I received this book for free from Netgalley. This did not influence my review.
The book lists the women alphabetically and provides as much biographical information as the author could cull from census records, newspaper or periodicals, books (some of the women wrote books or pamphlets), and occasional letters. Some of the women left behind enough of a record to piece together a glimpse of their lives, while others remain a blank, with only the barest demographic information available. In many cases, it isn’t even possible to know for sure if they practiced medicine after earning their degrees. Other women not only practiced but taught in medical schools.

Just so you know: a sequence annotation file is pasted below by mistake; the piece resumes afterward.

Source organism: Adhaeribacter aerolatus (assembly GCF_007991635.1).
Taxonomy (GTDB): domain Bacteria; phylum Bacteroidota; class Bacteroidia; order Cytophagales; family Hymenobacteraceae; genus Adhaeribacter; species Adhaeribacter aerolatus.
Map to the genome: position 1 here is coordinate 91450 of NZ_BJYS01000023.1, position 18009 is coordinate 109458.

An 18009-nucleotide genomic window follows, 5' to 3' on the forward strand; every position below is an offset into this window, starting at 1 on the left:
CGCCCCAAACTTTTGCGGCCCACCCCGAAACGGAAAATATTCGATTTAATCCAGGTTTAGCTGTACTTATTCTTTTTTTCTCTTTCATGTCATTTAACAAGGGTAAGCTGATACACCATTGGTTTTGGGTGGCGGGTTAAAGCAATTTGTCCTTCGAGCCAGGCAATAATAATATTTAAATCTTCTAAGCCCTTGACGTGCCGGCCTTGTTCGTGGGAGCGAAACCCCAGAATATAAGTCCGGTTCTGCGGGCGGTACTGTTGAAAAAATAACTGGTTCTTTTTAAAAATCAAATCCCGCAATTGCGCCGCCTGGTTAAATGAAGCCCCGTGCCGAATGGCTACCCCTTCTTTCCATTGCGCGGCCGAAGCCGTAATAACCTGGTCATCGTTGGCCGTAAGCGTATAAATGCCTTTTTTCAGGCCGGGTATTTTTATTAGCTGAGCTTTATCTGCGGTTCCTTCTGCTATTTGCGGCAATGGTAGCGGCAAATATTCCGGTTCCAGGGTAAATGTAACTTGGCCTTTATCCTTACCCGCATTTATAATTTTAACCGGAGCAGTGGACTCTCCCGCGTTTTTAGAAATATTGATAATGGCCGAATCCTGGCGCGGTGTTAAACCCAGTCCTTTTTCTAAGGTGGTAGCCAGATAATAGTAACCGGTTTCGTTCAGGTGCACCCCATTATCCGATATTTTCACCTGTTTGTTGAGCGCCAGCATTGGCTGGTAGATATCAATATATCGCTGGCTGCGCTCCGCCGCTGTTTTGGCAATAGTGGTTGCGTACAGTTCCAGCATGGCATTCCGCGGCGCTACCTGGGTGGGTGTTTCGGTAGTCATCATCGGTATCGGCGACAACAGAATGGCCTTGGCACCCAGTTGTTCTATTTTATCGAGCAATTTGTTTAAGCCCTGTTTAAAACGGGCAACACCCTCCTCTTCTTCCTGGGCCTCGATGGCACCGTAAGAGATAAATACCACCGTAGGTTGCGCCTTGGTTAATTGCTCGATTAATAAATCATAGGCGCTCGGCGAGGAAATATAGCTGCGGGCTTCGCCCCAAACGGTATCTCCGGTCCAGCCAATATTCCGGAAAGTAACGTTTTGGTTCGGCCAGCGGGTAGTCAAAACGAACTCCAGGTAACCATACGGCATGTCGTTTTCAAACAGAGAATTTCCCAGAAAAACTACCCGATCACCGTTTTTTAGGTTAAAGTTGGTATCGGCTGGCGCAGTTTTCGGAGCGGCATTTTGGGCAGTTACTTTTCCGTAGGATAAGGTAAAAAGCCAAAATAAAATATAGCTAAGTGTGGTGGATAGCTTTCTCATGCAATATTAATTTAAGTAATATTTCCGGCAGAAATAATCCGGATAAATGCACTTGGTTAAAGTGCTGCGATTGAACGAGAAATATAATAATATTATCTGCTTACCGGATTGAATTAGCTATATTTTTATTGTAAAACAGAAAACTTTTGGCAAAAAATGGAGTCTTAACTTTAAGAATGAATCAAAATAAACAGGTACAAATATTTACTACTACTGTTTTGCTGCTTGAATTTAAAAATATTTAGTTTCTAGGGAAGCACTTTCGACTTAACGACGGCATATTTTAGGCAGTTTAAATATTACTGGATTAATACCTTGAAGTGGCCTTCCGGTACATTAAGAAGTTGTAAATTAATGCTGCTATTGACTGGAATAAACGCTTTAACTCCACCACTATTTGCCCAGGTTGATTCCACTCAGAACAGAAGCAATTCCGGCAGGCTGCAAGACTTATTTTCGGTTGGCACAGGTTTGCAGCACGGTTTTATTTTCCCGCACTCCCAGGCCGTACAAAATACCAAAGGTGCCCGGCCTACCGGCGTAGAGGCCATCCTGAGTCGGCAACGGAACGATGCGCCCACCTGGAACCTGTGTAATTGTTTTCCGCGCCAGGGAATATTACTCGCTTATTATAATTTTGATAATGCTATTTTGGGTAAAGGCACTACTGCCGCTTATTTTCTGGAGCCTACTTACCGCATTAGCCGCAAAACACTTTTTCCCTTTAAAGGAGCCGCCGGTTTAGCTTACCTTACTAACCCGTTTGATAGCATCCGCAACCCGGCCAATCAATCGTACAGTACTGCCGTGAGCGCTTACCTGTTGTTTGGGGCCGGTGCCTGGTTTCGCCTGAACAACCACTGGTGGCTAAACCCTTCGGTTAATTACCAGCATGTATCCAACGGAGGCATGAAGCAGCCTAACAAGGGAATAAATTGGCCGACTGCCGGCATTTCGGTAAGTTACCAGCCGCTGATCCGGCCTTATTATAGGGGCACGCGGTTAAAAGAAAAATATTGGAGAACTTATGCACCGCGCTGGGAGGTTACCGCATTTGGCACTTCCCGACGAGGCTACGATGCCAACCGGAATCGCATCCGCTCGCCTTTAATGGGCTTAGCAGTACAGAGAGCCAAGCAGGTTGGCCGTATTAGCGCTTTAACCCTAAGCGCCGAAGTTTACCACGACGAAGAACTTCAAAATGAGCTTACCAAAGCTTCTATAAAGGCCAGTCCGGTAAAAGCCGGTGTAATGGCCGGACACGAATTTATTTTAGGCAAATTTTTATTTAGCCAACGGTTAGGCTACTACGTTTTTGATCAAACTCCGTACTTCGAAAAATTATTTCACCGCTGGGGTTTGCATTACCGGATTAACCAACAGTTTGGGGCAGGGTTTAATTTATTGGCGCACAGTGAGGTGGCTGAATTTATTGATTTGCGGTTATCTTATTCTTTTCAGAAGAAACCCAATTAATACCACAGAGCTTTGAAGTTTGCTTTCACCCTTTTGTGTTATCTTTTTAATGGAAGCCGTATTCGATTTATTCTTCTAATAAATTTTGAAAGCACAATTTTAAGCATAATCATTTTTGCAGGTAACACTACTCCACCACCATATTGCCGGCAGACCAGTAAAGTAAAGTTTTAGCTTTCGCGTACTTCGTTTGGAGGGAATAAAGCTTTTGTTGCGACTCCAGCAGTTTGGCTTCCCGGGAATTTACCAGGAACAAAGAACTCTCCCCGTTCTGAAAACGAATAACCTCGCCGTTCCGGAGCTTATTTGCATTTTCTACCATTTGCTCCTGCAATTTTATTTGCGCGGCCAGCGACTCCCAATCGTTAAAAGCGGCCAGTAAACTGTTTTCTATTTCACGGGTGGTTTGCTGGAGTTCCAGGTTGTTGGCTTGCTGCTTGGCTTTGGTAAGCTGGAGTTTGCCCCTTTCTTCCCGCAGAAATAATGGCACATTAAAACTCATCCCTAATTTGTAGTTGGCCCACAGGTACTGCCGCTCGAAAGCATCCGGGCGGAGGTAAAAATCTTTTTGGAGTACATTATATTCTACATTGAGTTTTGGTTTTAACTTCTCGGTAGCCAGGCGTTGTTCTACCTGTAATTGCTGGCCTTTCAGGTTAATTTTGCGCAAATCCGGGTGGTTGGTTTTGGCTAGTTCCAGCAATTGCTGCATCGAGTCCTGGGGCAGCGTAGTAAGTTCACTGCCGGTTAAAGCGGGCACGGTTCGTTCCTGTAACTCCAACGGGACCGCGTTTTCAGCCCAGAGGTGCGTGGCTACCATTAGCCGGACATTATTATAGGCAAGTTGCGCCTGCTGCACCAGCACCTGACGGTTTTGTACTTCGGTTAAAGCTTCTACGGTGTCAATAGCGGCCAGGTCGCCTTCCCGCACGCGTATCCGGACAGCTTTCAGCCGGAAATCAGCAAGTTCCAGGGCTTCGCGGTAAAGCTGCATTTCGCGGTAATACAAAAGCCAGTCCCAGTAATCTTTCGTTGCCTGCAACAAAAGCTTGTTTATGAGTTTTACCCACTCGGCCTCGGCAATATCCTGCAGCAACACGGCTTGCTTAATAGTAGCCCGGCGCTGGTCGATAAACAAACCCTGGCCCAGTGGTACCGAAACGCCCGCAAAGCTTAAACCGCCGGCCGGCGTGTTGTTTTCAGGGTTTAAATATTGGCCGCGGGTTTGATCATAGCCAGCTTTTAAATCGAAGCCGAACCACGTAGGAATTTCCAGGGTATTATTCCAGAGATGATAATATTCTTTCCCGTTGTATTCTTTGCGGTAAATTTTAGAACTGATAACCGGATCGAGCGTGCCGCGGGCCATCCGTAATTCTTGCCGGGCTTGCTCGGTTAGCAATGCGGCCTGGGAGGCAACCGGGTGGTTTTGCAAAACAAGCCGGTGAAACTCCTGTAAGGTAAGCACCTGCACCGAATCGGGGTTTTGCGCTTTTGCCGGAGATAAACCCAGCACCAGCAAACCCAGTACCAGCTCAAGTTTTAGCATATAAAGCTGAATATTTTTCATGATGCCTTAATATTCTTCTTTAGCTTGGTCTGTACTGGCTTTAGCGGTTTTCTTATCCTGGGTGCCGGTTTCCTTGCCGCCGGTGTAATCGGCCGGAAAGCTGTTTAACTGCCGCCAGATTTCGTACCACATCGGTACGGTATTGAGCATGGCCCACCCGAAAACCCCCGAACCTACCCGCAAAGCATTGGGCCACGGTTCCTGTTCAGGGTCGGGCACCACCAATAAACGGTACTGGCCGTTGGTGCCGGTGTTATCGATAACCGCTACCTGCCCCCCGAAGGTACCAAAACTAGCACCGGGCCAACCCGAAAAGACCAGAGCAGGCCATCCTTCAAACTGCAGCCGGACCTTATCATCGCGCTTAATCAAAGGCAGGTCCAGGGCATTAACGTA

Despite the encyclopedic nature of the book, it is surprisingly readable and oddly fascinating. It’s a difficult book to get through all in one sitting, but it’s a great book to read in bits and pieces.
Anyone with an interest in the history of medicine might like a copy of this book for their shelves.